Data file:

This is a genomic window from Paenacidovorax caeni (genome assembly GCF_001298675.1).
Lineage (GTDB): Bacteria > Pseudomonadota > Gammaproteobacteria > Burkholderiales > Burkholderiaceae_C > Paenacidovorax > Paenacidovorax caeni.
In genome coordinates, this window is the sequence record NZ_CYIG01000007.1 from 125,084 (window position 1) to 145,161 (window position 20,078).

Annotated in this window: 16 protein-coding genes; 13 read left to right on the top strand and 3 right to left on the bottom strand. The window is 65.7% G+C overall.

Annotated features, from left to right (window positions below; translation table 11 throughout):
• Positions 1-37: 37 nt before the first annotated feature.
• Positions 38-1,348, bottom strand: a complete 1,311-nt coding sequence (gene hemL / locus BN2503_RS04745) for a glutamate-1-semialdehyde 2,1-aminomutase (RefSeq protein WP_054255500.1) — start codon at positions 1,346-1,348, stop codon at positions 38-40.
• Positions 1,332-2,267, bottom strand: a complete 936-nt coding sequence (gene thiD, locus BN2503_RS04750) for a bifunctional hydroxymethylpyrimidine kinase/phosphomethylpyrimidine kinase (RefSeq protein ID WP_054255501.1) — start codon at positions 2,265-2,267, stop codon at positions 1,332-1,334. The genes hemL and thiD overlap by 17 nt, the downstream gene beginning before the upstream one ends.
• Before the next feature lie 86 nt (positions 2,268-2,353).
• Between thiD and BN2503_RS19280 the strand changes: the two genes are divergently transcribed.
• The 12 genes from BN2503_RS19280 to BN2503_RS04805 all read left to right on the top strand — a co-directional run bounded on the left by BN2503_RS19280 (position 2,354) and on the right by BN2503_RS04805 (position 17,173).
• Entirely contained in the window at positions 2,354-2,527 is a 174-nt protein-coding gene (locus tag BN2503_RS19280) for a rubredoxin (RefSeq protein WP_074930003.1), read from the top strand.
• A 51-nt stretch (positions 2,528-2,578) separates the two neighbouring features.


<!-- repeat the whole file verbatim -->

This is a genomic window from Paenacidovorax caeni (genome assembly GCF_001298675.1).
Lineage (GTDB): Bacteria > Pseudomonadota > Gammaproteobacteria > Burkholderiales > Burkholderiaceae_C > Paenacidovorax > Paenacidovorax caeni.
In genome coordinates, this window is the sequence record NZ_CYIG01000007.1 from 125,084 (window position 1) to 145,161 (window position 20,078).

Annotated in this window: 16 protein-coding genes; 13 read left to right on the top strand and 3 right to left on the bottom strand. The window is 65.7% G+C overall.

Annotated features, from left to right (window positions below; translation table 11 throughout):
• Positions 1-37: 37 nt before the first annotated feature.
• Positions 38-1,348, bottom strand: a complete 1,311-nt coding sequence (gene hemL / locus BN2503_RS04745) for a glutamate-1-semialdehyde 2,1-aminomutase (RefSeq protein WP_054255500.1) — start codon at positions 1,346-1,348, stop codon at positions 38-40.
• Positions 1,332-2,267, bottom strand: a complete 936-nt coding sequence (gene thiD, locus BN2503_RS04750) for a bifunctional hydroxymethylpyrimidine kinase/phosphomethylpyrimidine kinase (RefSeq protein ID WP_054255501.1) — start codon at positions 2,265-2,267, stop codon at positions 1,332-1,334. The genes hemL and thiD overlap by 17 nt, the downstream gene beginning before the upstream one ends.
• Before the next feature lie 86 nt (positions 2,268-2,353).
• Between thiD and BN2503_RS19280 the strand changes: the two genes are divergently transcribed.
• The 12 genes from BN2503_RS19280 to BN2503_RS04805 all read left to right on the top strand — a co-directional run bounded on the left by BN2503_RS19280 (position 2,354) and on the right by BN2503_RS04805 (position 17,173).
• Entirely contained in the window at positions 2,354-2,527 is a 174-nt protein-coding gene (locus tag BN2503_RS19280) for a rubredoxin (RefSeq protein WP_074930003.1), read from the top strand.
• A 51-nt stretch (positions 2,528-2,578) separates the two neighbouring features.